From our friends at Galleristny.com
Michael Schnayerson asks the pertinent question in Vanity Fair now that Glafira Rosales has not implicated Ann Freedman or the Knoedler Gallery itself in the forgeries both sold. Pierre LaGrange has reached a settlement:
The other buyers, among them Domenico De Sole, chairman of Tom Ford International, and John D. Howard, C.E.O. of Irving Place Capital, are not so fortunate, at least not yet. Knoedler hasn’t settled with them. Now that Rosales has admitted her guilt, the buyers may have a harder time arguing for restitution from Knoedler and Freedman, who were, arguably, fellow victims. Which means the buyers may turn their lonely eyes to . . . Michael Hammer.
Hammer, grandson of billionaire industrialist Armand Hammer, is the chairman of the Armand Hammer Foundation, which holds a controlling interest in Knoedler. John Howard says he’ll keep on with his suit “to the death” and adds: “Hammer talked with Ann every day. He knew everything that was going on. She sold a painting for $4 million to me, [having] bought that painting for $300,000–400,000. . . . How could she buy these paintings for 10 percent of their value?”
All five plaintiffs name Hammer as a party to their suits. Hammer’s lawyers take exception to that. In moving to dismiss De Sole’s suit, they note that it “does not allege that Mr. Hammer knew that any painting sold by Knoedler was counterfeit. . . . or that he knew or should have known that the allegedly forged paintings had been obtained from defendant Glafira Rosales, or that he even had heard of Ms. Rosales.”
One source close to the story thinks Hammer took $10–20 million as his share from the sale of the paintings. Whether he knew about Rosales or not, shouldn’t he at least give that money back? Howard asks. And perhaps kick in, from his personal fortune, the rest of what those buyers paid? “If nothing else, if he’s an innocent, return the money!” declares Howard.
Ann Freedman’s lawyer filed a defamation suit yesterday against dealer Marco Grassi for his comments in New York Magazine questioning whether Freedman had done due diligence on the origins of the works she sold. The complaint, posted below, makes interesting reading for it offers a detailed version of Freedman’s case.
Ann Freedman has filed a defamation suit against old master dealer Marco Grassi who was quoted in New York Magazine doubting whether the former Knoedler dealer had done any due diligence on the works she bought from Glafira Rosales. The suit will necessarily dwell on the definition of proper due diligence in an art transaction. Freedman’s suit claims the dealer received informal authentications. Whether this fits the definition of due diligence will likely become a pivotal fact of the case:
Presenting the case that she did due diligence in researching a collection of works that had never before been seen, Ms. Freedman in the lawsuit lists some 20 experts she says told her they were real, including curators from the Museum of Modern Art, the National Gallery of Art and the Solomon R. Guggenheim Museum. […]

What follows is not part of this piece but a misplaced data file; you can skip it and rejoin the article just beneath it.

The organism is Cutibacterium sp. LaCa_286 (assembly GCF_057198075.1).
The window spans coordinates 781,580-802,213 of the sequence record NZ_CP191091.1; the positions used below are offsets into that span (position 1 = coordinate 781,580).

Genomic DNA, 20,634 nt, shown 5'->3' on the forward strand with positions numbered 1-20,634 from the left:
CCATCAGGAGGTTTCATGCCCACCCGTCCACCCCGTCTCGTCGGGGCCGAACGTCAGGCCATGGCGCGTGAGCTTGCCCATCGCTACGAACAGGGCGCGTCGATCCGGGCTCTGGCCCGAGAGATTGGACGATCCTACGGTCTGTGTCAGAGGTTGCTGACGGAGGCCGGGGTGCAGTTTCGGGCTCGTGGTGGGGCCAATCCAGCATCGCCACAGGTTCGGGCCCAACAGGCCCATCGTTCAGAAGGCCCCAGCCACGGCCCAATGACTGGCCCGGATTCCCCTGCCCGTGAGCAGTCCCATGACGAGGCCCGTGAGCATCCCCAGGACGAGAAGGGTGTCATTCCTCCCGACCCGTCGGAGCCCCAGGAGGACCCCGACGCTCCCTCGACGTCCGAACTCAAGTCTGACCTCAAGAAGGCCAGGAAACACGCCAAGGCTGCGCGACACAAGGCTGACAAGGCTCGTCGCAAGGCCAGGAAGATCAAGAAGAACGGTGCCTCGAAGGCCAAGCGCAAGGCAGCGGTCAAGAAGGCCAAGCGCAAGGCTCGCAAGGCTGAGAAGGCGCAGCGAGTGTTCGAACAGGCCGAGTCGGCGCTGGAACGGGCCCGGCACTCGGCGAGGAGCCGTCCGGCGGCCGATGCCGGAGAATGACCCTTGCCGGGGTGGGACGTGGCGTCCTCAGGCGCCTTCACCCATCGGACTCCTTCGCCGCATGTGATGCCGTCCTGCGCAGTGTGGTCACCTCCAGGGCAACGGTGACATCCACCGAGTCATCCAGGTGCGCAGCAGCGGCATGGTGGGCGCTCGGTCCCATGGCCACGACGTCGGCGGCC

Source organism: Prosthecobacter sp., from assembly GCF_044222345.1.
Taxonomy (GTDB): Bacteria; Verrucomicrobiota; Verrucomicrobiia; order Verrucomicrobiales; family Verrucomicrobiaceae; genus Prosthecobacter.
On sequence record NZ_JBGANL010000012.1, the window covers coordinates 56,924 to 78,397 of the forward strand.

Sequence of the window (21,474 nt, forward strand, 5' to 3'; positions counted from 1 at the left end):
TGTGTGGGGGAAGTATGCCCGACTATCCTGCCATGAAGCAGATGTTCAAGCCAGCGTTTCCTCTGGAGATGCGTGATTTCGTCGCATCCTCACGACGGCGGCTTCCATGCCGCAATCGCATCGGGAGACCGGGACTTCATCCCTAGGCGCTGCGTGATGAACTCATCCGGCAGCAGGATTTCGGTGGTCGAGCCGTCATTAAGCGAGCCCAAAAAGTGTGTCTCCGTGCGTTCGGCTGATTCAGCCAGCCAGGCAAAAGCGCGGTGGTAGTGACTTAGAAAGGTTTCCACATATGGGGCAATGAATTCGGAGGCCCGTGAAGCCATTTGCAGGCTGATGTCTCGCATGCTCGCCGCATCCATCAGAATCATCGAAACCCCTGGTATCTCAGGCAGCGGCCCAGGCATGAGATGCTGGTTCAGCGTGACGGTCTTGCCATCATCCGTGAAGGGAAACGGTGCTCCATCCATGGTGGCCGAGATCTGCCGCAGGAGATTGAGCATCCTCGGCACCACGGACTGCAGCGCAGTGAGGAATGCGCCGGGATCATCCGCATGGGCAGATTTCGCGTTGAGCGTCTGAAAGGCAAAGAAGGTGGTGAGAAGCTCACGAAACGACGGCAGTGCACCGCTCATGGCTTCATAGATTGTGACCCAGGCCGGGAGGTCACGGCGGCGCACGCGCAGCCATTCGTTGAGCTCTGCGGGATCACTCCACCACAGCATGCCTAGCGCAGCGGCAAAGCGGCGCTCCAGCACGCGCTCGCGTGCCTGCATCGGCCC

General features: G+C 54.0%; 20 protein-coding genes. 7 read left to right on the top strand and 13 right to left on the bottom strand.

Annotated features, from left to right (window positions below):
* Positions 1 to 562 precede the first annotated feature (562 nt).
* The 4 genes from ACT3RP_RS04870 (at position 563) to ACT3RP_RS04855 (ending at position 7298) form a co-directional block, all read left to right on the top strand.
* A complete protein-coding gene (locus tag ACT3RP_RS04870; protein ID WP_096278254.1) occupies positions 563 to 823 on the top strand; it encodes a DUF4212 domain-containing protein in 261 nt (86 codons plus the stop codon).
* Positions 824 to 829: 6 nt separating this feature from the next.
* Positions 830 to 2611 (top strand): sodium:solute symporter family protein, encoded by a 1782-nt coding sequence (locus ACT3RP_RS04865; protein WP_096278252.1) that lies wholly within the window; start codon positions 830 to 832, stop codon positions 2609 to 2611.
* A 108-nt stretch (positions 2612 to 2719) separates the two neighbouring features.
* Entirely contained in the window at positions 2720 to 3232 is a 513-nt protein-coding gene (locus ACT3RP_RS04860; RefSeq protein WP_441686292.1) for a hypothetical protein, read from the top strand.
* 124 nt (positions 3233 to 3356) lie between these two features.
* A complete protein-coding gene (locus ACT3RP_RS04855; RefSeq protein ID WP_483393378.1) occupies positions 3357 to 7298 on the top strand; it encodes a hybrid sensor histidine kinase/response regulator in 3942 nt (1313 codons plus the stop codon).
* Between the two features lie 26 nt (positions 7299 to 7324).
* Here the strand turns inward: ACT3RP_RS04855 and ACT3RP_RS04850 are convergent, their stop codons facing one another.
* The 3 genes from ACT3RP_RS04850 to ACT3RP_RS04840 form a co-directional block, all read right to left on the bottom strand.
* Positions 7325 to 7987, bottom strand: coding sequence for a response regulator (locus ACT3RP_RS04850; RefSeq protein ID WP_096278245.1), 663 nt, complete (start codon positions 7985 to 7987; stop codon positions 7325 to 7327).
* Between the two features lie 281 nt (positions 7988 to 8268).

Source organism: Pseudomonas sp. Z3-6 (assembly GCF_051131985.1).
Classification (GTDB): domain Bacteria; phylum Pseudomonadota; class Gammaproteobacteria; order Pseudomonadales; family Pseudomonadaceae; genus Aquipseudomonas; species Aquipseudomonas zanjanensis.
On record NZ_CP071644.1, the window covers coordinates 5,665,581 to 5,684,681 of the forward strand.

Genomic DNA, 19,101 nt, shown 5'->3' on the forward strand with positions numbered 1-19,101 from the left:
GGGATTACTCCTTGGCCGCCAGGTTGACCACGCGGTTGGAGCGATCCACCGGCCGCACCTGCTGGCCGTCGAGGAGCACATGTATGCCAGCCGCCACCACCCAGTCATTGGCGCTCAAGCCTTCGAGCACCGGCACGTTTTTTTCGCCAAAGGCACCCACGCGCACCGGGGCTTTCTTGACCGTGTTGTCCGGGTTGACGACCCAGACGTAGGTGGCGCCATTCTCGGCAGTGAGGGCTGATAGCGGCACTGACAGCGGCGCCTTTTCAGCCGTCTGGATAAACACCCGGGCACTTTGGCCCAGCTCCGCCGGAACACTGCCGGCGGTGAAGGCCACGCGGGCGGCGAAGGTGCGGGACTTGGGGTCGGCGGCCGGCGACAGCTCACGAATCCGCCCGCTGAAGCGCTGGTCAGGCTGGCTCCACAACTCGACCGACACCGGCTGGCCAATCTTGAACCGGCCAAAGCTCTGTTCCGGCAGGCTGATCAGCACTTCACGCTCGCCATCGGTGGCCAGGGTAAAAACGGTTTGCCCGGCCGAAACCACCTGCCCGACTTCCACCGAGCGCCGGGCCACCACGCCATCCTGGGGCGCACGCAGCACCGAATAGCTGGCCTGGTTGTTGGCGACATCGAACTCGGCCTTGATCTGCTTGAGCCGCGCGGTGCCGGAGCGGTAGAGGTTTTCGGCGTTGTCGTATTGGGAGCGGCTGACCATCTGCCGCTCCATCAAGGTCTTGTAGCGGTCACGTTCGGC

According to the suit, she showed the paintings to a host of modern-art experts, and hired E.A. Carmean Jr., the former head of 20th-century art at the National Gallery of Art, to undertake a multiyear research project on a deceased art adviser who had purportedly played a role in their original sale.
“I believed, along with many, many other people, they were the real McCoy,” Mr. Carmean said.
The fact that they all turned out to be fake “does affect me,” he said. “I simply won’t offer an opinion as to whether something’s authentic again in the future. That’s done.”
In many cases, the opinions that Ms. Freedman gathered were informal, rather than official authentications. A curator at the National Gallery called two works “beautiful,” and a Guggenheim curator borrowed one for an exhibition, according to the suit.
Gallery President Files Defamation Suit (Wall Street Journal)
The Art Newspaper reports on the US Attorney’s request in front of the judge hearing five civil cases stemming from the Glafira Rosales’s works to have the civil cases not hear testimony before December 13th. The request raises further expectations that Rosales is cooperating with US attorneys and helping them make a case against others:
The US Attorney requested a stay in the case because of concerns for the integrity of “a pending criminal prosecution that has substantial overlap with the witnesses and conduct at issue in the Civil Cases”. The civil lawsuits brought by collectors allege that Knoedler and Freedman sold them fake Abstract Expressionist works that Rosales brought to Knoedler.
Because of the overlapping allegations in the civil and criminal proceedings, the government says that if the civil cases continue there is a “significant risk” that the criminal process would be undermined.
The government points to the risk of “premature exposure of witnesses who may be cooperating with the Government [and] providing potential criminal defendants with a preview of witness testimony at an eventual criminal trial during the Civil Cases.”
It also cites “the possibility that certain witnesses called to testify or to be deposed in the Civil Cases would invoke their Fifth Amendment rights [against self-incrimination] while the criminal prosecution is pending”.
US Attorney’s office hints at more criminal charges in Knoedler case (The Art Newspaper)